So we feel good about the way we’re structured as a company, both internally with the two reporting segments. We feel good that we have a good strategy in regards to what we’re going to be as we go through time in regards to rock-to-road. And so that allows us to make decisions on allocating capital pretty effectively.

Joe Mondillo — Sidoti & Company — Analyst

Okay. And then just lastly, just with the highway construction bill sort of expiring in September, I believe it is. I’m not sure if that was pushed

Barry Ruffalo — President and Chief Executive Officer

That’s right.

Stanley Elliott — Stifel — Analyst

Forward yet or not? I don’t think it was. But what are your thoughts on that? Is that just push it down the road to next year and maybe it will get resolved, so it’s not a negative, not a positive? Or just what are your overall thoughts with what’s going on there?

Barry Ruffalo — President and Chief Executive Officer

Yeah. Great question, Joe. You know we – you’re right. The FAST Act actually ends in September. And certainly, a reauthorization of the FAST Act would be a nice shot in the arm to our customers and us as an organization to have confidence that there’s going to be some spending as we move past that point in time.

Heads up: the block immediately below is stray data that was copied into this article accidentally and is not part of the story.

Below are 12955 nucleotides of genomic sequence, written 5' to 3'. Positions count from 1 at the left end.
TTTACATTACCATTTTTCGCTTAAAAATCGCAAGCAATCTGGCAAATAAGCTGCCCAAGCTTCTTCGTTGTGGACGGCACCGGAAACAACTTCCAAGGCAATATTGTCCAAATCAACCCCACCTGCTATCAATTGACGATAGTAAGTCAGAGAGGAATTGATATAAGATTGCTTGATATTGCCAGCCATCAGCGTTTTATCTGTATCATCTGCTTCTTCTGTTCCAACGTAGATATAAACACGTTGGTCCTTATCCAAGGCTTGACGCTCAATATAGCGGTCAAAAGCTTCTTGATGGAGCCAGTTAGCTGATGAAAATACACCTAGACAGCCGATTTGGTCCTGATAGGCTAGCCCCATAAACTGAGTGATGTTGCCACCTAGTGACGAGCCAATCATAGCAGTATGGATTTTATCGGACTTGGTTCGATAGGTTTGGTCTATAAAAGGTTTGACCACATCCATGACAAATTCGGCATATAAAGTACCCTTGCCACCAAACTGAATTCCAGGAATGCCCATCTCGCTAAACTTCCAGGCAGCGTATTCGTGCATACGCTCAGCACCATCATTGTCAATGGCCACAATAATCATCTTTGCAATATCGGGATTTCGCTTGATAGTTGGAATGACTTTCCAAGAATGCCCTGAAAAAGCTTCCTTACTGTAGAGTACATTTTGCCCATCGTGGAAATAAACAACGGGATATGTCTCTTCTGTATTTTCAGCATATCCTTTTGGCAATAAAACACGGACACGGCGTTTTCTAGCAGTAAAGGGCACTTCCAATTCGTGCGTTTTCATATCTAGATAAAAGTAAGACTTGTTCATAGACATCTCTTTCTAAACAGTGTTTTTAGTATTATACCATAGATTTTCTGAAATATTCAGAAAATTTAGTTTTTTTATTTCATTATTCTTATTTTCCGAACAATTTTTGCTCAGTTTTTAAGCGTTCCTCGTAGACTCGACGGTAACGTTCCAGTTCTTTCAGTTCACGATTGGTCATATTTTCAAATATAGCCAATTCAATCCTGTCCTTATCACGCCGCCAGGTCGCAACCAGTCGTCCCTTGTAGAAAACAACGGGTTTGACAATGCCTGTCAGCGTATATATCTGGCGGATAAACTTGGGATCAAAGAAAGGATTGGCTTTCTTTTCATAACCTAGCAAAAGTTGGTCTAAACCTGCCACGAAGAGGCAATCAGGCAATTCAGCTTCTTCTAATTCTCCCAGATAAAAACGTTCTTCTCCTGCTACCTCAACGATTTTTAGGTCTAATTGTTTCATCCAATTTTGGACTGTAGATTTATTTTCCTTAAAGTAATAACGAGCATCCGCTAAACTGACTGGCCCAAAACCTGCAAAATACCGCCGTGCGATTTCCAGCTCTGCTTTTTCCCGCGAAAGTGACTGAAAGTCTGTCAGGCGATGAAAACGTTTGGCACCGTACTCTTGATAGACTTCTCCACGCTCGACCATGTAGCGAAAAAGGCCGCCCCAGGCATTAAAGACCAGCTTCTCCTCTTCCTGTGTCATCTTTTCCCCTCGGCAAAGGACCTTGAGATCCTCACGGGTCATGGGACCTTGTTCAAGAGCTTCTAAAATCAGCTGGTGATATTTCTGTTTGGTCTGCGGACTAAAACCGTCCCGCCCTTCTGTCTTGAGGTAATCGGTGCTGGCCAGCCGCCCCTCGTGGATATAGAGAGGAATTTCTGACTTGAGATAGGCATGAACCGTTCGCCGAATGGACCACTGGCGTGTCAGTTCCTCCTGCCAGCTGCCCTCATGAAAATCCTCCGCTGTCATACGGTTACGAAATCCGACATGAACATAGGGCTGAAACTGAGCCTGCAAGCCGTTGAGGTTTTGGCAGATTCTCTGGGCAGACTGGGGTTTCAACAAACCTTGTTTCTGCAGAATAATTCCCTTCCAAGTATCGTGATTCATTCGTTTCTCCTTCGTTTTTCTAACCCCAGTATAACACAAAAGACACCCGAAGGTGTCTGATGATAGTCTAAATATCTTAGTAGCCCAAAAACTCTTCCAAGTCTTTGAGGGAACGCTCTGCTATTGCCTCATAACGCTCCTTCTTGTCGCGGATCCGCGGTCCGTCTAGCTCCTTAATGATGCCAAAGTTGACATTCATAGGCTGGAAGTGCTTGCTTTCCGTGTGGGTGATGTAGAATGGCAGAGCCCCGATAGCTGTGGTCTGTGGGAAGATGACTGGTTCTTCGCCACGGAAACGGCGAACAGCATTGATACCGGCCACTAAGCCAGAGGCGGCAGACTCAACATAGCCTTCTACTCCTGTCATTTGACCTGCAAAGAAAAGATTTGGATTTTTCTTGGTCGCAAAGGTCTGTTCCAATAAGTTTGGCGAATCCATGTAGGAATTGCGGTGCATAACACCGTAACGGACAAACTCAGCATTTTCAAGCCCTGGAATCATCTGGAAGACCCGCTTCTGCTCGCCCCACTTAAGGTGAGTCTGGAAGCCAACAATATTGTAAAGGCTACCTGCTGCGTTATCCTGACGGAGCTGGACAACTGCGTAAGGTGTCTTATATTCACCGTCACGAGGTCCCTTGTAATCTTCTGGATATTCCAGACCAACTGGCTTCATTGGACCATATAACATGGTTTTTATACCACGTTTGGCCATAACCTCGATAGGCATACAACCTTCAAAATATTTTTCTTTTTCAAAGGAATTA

You know I think the great news is, as you probably know and others, Joe, there’s a lot of dialogue recently around infrastructure bills, both from the House and the Senate and Democrats and Republicans. You know The House Democrats you know identified and are talking about a $1.5 trillion infrastructure proposal. So you know there’s a lot of conversations, a lot of dialogue around you know what that looks like past the FAST Act. And the good news is that it looks like it has support from both sides, which I think ultimately is good for us.

And to me, it’s – with all that being said, you know we all know from just driving down the road ourselves, there’s a lot of spending just in the US that needs to happen in order to get us to the right level of infrastructure health. Obviously, there’s a lot of investments around the world that we’re able to take advantage of as we continue to build out and support our international footprint.